- That the free movement of people, materials, and information requires an integrated approach to border management has, for several decades, been a significant objective for the work of the EU and, in particular, the vast network of cooperation managed by the European Commission. The requirement is to keep borders as open as possible by letting good flows through while interdicting bad flows through intelligent surveillance methods.
- At the same time, the long period of relatively safe conditions for flows after the Cold War has encouraged less cautious policies, for instance when it comes to the privatization of critical infrastructure and just-in-timesystems of deliveries of spare parts, etcetera.
All of this started to change already after 9/11 and further after the first Russian aggression against Ukraine following the war against Georgia.
The complexity of flow security was multiplied during the migration crisis of 2015 following the Arab spring. The consequences of these crises are now starting to dawn upon societies, not least when it comes to organized criminality.
At the same time, the roles of the American Congress and the European Parliament as watchdogs in protecting citizens’ personal integrity by regulating horizontal flows of personal data between different government agencies have become much more challenging to implement. Just managing GDPR has become a major consulting business in many countries.
It is now obvious that the EU and NATO need to see to flow security in a more comprehensive way than currently reflected in overall EU and NATO strategies. However, the problem was already highlighted more than a decade ago by the then Minister for Foreign Affairs of Sweden, Carl Bildt.”
End of quotation.
It cannot be stressed enough, that the issue of flow security at sea has developed into a completely different ballgame compared to just 10 or 20 years ago. When for instance the issue of piracy was addressed as a difficult enough problem, some 15 years ago, the criminal actors involved operated small vessels with a number of gunmen on board.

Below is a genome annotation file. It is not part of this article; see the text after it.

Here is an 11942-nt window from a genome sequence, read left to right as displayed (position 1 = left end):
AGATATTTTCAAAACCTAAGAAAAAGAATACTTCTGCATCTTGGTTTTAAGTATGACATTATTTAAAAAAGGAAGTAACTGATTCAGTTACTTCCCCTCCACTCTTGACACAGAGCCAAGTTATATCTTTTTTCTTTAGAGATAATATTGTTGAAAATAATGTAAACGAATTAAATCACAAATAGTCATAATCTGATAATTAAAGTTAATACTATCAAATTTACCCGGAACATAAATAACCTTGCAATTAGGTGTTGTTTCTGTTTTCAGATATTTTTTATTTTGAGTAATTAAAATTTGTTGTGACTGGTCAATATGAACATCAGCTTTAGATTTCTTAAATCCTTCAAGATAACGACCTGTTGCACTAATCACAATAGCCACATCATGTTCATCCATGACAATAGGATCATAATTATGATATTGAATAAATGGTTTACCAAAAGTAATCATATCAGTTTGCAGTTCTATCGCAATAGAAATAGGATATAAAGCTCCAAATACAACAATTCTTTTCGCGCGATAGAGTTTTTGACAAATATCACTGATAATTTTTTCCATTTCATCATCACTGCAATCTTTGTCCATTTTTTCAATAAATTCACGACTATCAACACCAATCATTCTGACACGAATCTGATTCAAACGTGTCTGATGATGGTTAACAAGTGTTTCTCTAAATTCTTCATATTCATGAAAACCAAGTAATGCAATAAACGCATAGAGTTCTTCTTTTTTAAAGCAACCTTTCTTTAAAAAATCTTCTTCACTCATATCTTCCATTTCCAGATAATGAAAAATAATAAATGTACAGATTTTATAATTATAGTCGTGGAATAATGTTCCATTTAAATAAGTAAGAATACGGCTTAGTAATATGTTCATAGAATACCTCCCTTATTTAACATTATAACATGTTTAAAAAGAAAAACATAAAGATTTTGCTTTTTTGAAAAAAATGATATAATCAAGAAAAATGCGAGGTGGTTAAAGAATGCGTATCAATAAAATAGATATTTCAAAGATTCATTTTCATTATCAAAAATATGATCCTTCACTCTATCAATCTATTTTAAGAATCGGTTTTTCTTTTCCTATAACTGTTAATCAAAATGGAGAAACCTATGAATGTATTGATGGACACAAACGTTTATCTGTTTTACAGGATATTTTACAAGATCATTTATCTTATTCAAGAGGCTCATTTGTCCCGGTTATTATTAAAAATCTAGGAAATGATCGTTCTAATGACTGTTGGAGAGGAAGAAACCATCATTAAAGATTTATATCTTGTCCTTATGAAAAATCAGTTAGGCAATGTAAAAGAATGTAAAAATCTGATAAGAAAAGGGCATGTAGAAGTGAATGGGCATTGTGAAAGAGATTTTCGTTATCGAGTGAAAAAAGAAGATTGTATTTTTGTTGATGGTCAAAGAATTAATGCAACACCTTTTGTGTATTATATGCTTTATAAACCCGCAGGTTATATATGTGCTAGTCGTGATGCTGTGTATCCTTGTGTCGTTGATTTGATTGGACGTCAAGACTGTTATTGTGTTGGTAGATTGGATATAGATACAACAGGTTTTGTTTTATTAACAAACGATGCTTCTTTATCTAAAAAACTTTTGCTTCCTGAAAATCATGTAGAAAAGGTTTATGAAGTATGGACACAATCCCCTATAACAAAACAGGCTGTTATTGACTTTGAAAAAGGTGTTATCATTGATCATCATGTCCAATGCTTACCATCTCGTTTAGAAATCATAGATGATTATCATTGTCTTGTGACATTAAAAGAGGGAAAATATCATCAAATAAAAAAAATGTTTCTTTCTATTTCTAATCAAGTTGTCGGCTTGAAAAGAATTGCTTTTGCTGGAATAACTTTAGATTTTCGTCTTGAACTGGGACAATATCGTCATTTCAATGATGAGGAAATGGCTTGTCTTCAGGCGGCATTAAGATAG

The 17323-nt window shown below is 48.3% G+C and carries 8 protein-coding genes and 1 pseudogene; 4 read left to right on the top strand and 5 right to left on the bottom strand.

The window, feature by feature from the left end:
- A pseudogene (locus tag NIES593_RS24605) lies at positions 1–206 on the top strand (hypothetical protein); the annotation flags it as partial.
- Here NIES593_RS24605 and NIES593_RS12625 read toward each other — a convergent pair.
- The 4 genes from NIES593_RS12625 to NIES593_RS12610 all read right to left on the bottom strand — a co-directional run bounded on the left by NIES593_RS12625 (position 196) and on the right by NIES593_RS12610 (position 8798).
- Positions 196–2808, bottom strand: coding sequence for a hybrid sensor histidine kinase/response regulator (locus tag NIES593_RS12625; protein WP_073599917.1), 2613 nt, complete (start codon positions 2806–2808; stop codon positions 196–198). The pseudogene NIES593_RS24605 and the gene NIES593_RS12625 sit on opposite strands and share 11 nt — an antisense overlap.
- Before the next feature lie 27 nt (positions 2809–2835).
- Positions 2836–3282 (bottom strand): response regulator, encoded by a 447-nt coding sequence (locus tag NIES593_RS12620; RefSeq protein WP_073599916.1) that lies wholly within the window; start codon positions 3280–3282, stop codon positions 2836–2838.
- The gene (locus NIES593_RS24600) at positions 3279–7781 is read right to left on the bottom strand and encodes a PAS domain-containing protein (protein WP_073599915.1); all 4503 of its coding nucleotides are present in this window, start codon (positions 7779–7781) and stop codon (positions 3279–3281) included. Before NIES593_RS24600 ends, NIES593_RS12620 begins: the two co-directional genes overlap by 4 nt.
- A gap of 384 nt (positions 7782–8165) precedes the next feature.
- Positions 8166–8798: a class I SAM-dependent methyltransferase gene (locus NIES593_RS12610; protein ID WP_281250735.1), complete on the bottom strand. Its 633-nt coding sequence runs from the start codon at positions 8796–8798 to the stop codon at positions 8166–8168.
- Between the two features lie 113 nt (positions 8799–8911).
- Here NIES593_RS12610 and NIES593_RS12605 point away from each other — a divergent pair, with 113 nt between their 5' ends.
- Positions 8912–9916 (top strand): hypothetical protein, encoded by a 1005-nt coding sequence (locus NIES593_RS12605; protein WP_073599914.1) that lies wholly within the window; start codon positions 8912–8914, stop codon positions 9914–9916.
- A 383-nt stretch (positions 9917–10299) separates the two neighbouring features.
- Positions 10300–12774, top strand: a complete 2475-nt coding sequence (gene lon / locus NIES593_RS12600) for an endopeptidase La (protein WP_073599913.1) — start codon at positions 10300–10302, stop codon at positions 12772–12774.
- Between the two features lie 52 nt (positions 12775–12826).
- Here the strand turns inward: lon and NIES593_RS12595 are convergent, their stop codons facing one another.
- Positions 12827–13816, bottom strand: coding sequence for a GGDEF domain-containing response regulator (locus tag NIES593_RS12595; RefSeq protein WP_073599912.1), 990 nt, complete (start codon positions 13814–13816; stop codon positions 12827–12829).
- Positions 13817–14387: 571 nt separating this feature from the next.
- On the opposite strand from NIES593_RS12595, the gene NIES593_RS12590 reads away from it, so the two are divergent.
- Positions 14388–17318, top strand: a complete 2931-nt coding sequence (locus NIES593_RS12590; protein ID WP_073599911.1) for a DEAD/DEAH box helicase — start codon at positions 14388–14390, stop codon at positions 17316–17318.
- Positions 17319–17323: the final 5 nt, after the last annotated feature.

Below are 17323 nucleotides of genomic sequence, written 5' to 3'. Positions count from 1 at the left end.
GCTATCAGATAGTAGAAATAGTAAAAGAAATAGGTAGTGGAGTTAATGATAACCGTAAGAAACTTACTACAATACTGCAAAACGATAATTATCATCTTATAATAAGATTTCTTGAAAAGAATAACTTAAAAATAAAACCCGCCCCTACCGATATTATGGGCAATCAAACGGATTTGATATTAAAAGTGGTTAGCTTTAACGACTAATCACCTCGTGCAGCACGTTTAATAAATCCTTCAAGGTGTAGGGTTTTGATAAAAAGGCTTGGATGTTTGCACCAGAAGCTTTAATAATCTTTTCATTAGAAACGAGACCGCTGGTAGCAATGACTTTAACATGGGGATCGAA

Now a range of sophisticated technology is employed, including drones and missiles and also underwater assets, which are likely to be used to destroy pipelines and cables.
The problem has developed from an issue of organized crime for profit to include a political and military confrontation between proxies not seldom working on behalf of major powers, such as Russia, China, and Iran.
If the geographical focus a decade ago was primarily the Red Sea and part of the Indian Ocean with piracy also being frequent in the Malacca Straits, and in the Gulf of Guinea the problem has developed to be a global one.
Recent reports indicate an interest on behalf of major powers in destroying pipelines and cables, not only in the Baltic Sea, but outside Ireland, and elsewhere where vital financial cables are located.
And as regards the level of destruction that could be created, let it suffice to note that the positioning of nuclear mines on the seabed was identified as a potential threat and prohibited already in 1971.
An important finding during the piracy discussions, taking place after the deployment of the Atalanta operation on behalf of the EU from 2008, is that once the instigators of piracy attacks note increased efforts to prevent piracy in a particular region, their attention is temporarily or permanently shifting to another region or avenue of attack only to consider coming back once the protective measures have been reduced. This means in reality that no major nation actually can afford to comprehensively protect its flows worldwide.